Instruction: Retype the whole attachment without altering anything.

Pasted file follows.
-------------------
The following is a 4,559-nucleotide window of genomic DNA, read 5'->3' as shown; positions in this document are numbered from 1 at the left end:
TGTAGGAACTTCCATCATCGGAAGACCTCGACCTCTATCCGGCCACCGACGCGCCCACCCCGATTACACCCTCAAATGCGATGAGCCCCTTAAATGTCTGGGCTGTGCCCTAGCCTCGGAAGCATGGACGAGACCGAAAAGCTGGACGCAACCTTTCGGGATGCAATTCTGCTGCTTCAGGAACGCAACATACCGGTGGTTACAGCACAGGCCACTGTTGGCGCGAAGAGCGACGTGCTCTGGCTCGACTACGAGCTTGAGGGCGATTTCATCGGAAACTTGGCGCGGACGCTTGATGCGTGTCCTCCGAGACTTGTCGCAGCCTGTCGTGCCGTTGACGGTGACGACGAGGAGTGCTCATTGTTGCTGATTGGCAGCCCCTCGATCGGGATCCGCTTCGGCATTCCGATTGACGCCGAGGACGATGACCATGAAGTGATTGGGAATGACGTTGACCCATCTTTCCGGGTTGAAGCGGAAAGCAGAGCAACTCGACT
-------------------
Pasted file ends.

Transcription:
The following is a 4,559-nucleotide window of genomic DNA, read 5'->3' as shown; positions in this document are numbered from 1 at the left end:
TGTAGGAACTTCCATCATCGGAAGACCTCGACCTCTATCCGGCCACCGACGCGCCCACCCCGATTACACCCTCAAATGCGATGAGCCCCTTAAATGTCTGGGCTGTGCCCTAGCCTCGGAAGCATGGACGAGACCGAAAAGCTGGACGCAACCTTTCGGGATGCAATTCTGCTGCTTCAGGAACGCAACATACCGGTGGTTACAGCACAGGCCACTGTTGGCGCGAAGAGCGACGTGCTCTGGCTCGACTACGAGCTTGAGGGCGATTTCATCGGAAACTTGGCGCGGACGCTTGATGCGTGTCCTCCGAGACTTGTCGCAGCCTGTCGTGCCGTTGACGGTGACGACGAGGAGTGCTCATTGTTGCTGATTGGCAGCCCCTCGATCGGGATCCGCTTCGGCATTCCGATTGACGCCGAGGACGATGACCATGAAGTGATTGGGAATGACGTTGACCCATCTTTCCGGGTTGAAGCGGAAAGCAGAGCAACTCGACT